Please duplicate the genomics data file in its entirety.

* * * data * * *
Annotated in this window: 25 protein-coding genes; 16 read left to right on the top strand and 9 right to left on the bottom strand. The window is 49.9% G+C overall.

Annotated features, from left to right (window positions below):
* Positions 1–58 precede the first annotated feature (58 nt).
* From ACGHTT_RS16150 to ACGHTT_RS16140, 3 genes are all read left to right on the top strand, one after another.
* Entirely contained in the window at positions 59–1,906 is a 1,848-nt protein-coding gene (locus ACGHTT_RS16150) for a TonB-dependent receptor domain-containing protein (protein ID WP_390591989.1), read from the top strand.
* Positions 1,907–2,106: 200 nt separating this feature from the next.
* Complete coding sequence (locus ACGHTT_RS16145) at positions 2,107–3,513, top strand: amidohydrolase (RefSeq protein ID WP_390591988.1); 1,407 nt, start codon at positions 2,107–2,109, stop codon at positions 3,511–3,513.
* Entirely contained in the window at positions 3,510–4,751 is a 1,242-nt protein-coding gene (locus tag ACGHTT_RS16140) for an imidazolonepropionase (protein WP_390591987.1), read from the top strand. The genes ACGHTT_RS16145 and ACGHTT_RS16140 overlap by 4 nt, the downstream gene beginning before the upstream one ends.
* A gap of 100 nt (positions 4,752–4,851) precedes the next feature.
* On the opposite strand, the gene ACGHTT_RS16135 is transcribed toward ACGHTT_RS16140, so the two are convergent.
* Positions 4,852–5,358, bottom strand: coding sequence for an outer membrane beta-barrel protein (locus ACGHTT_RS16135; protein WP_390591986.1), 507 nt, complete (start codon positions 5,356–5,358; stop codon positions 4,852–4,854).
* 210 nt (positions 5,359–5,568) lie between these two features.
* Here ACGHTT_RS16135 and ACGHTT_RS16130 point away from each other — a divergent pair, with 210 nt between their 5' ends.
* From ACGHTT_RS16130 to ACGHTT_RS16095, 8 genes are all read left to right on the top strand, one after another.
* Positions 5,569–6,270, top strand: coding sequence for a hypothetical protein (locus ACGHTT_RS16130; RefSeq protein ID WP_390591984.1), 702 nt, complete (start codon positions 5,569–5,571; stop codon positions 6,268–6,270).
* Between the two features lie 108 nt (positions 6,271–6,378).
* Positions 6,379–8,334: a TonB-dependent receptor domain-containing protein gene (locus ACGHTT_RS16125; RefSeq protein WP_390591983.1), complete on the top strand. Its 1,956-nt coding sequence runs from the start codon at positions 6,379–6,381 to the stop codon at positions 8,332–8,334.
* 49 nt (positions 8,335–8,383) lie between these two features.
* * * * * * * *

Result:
Annotated in this window: 25 protein-coding genes; 16 read left to right on the top strand and 9 right to left on the bottom strand. The window is 49.9% G+C overall.

Annotated features, from left to right (window positions below):
* Positions 1–58 precede the first annotated feature (58 nt).
* From ACGHTT_RS16150 to ACGHTT_RS16140, 3 genes are all read left to right on the top strand, one after another.
* Entirely contained in the window at positions 59–1,906 is a 1,848-nt protein-coding gene (locus ACGHTT_RS16150) for a TonB-dependent receptor domain-containing protein (protein ID WP_390591989.1), read from the top strand.
* Positions 1,907–2,106: 200 nt separating this feature from the next.
* Complete coding sequence (locus ACGHTT_RS16145) at positions 2,107–3,513, top strand: amidohydrolase (RefSeq protein ID WP_390591988.1); 1,407 nt, start codon at positions 2,107–2,109, stop codon at positions 3,511–3,513.
* Entirely contained in the window at positions 3,510–4,751 is a 1,242-nt protein-coding gene (locus tag ACGHTT_RS16140) for an imidazolonepropionase (protein WP_390591987.1), read from the top strand. The genes ACGHTT_RS16145 and ACGHTT_RS16140 overlap by 4 nt, the downstream gene beginning before the upstream one ends.
* A gap of 100 nt (positions 4,752–4,851) precedes the next feature.
* On the opposite strand, the gene ACGHTT_RS16135 is transcribed toward ACGHTT_RS16140, so the two are convergent.
* Positions 4,852–5,358, bottom strand: coding sequence for an outer membrane beta-barrel protein (locus ACGHTT_RS16135; protein WP_390591986.1), 507 nt, complete (start codon positions 5,356–5,358; stop codon positions 4,852–4,854).
* 210 nt (positions 5,359–5,568) lie between these two features.
* Here ACGHTT_RS16135 and ACGHTT_RS16130 point away from each other — a divergent pair, with 210 nt between their 5' ends.
* From ACGHTT_RS16130 to ACGHTT_RS16095, 8 genes are all read left to right on the top strand, one after another.
* Positions 5,569–6,270, top strand: coding sequence for a hypothetical protein (locus ACGHTT_RS16130; RefSeq protein ID WP_390591984.1), 702 nt, complete (start codon positions 5,569–5,571; stop codon positions 6,268–6,270).
* Between the two features lie 108 nt (positions 6,271–6,378).
* Positions 6,379–8,334: a TonB-dependent receptor domain-containing protein gene (locus ACGHTT_RS16125; RefSeq protein WP_390591983.1), complete on the top strand. Its 1,956-nt coding sequence runs from the start codon at positions 6,379–6,381 to the stop codon at positions 8,332–8,334.
* 49 nt (positions 8,335–8,383) lie between these two features.